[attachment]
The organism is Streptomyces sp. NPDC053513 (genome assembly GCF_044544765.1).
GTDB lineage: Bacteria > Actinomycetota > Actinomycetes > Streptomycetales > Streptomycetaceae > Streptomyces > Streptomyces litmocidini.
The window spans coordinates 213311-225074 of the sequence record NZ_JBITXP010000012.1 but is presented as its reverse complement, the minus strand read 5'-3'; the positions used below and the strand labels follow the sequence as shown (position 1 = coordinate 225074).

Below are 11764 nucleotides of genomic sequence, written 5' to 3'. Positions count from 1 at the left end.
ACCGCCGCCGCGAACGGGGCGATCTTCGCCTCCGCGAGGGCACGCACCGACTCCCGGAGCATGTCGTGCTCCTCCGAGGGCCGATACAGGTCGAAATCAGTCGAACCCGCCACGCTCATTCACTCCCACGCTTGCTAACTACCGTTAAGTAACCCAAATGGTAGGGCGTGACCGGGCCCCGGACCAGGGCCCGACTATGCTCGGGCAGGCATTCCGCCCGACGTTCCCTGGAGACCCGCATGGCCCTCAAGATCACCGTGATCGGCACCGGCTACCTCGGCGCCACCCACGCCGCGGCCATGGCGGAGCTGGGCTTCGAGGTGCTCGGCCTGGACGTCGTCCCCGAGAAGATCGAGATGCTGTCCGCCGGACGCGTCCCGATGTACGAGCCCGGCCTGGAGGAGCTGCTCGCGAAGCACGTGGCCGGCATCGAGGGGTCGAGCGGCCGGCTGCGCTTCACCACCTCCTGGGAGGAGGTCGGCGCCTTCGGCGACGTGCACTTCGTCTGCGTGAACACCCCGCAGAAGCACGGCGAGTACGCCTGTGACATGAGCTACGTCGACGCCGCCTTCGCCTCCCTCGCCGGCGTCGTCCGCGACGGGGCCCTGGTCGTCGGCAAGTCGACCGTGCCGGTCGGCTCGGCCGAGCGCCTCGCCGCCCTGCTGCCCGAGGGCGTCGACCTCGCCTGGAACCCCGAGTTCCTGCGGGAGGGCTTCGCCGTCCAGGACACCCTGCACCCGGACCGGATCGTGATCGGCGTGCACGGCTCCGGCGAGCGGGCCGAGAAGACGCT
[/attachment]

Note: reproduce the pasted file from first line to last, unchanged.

The organism is Streptomyces sp. NPDC053513 (genome assembly GCF_044544765.1).
GTDB lineage: Bacteria > Actinomycetota > Actinomycetes > Streptomycetales > Streptomycetaceae > Streptomyces > Streptomyces litmocidini.
The window spans coordinates 213311-225074 of the sequence record NZ_JBITXP010000012.1 but is presented as its reverse complement, the minus strand read 5'-3'; the positions used below and the strand labels follow the sequence as shown (position 1 = coordinate 225074).

Below are 11764 nucleotides of genomic sequence, written 5' to 3'. Positions count from 1 at the left end.
ACCGCCGCCGCGAACGGGGCGATCTTCGCCTCCGCGAGGGCACGCACCGACTCCCGGAGCATGTCGTGCTCCTCCGAGGGCCGATACAGGTCGAAATCAGTCGAACCCGCCACGCTCATTCACTCCCACGCTTGCTAACTACCGTTAAGTAACCCAAATGGTAGGGCGTGACCGGGCCCCGGACCAGGGCCCGACTATGCTCGGGCAGGCATTCCGCCCGACGTTCCCTGGAGACCCGCATGGCCCTCAAGATCACCGTGATCGGCACCGGCTACCTCGGCGCCACCCACGCCGCGGCCATGGCGGAGCTGGGCTTCGAGGTGCTCGGCCTGGACGTCGTCCCCGAGAAGATCGAGATGCTGTCCGCCGGACGCGTCCCGATGTACGAGCCCGGCCTGGAGGAGCTGCTCGCGAAGCACGTGGCCGGCATCGAGGGGTCGAGCGGCCGGCTGCGCTTCACCACCTCCTGGGAGGAGGTCGGCGCCTTCGGCGACGTGCACTTCGTCTGCGTGAACACCCCGCAGAAGCACGGCGAGTACGCCTGTGACATGAGCTACGTCGACGCCGCCTTCGCCTCCCTCGCCGGCGTCGTCCGCGACGGGGCCCTGGTCGTCGGCAAGTCGACCGTGCCGGTCGGCTCGGCCGAGCGCCTCGCCGCCCTGCTGCCCGAGGGCGTCGACCTCGCCTGGAACCCCGAGTTCCTGCGGGAGGGCTTCGCCGTCCAGGACACCCTGCACCCGGACCGGATCGTGATCGGCGTGCACGGCTCCGGCGAGCGGGCCGAGAAGACGCT